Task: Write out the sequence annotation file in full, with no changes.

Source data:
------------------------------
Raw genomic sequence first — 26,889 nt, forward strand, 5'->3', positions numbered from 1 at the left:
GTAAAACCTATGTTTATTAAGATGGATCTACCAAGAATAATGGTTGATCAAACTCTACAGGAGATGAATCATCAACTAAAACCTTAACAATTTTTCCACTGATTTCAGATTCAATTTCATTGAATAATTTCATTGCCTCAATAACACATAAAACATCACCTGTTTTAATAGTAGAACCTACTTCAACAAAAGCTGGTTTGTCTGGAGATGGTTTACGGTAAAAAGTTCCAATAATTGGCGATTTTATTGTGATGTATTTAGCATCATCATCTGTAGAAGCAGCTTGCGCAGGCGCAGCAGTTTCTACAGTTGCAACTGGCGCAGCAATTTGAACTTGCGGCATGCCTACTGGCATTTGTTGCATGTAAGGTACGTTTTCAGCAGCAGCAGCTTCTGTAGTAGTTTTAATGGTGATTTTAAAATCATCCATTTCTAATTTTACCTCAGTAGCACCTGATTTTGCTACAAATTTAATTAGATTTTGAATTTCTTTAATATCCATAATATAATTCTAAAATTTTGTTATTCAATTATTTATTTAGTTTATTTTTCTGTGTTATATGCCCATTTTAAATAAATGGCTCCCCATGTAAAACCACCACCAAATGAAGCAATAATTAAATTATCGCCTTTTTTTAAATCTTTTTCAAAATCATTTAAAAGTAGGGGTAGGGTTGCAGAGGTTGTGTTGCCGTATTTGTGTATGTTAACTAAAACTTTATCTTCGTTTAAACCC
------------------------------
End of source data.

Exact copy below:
Raw genomic sequence first — 26,889 nt, forward strand, 5'->3', positions numbered from 1 at the left:
GTAAAACCTATGTTTATTAAGATGGATCTACCAAGAATAATGGTTGATCAAACTCTACAGGAGATGAATCATCAACTAAAACCTTAACAATTTTTCCACTGATTTCAGATTCAATTTCATTGAATAATTTCATTGCCTCAATAACACATAAAACATCACCTGTTTTAATAGTAGAACCTACTTCAACAAAAGCTGGTTTGTCTGGAGATGGTTTACGGTAAAAAGTTCCAATAATTGGCGATTTTATTGTGATGTATTTAGCATCATCATCTGTAGAAGCAGCTTGCGCAGGCGCAGCAGTTTCTACAGTTGCAACTGGCGCAGCAATTTGAACTTGCGGCATGCCTACTGGCATTTGTTGCATGTAAGGTACGTTTTCAGCAGCAGCAGCTTCTGTAGTAGTTTTAATGGTGATTTTAAAATCATCCATTTCTAATTTTACCTCAGTAGCACCTGATTTTGCTACAAATTTAATTAGATTTTGAATTTCTTTAATATCCATAATATAATTCTAAAATTTTGTTATTCAATTATTTATTTAGTTTATTTTTCTGTGTTATATGCCCATTTTAAATAAATGGCTCCCCATGTAAAACCACCACCAAATGAAGCAATAATTAAATTATCGCCTTTTTTTAAATCTTTTTCAAAATCATTTAAAAGTAGGGGTAGGGTTGCAGAGGTTGTGTTGCCGTATTTGTGTATGTTAACTAAAACTTTATCTTCGTTTAAACCC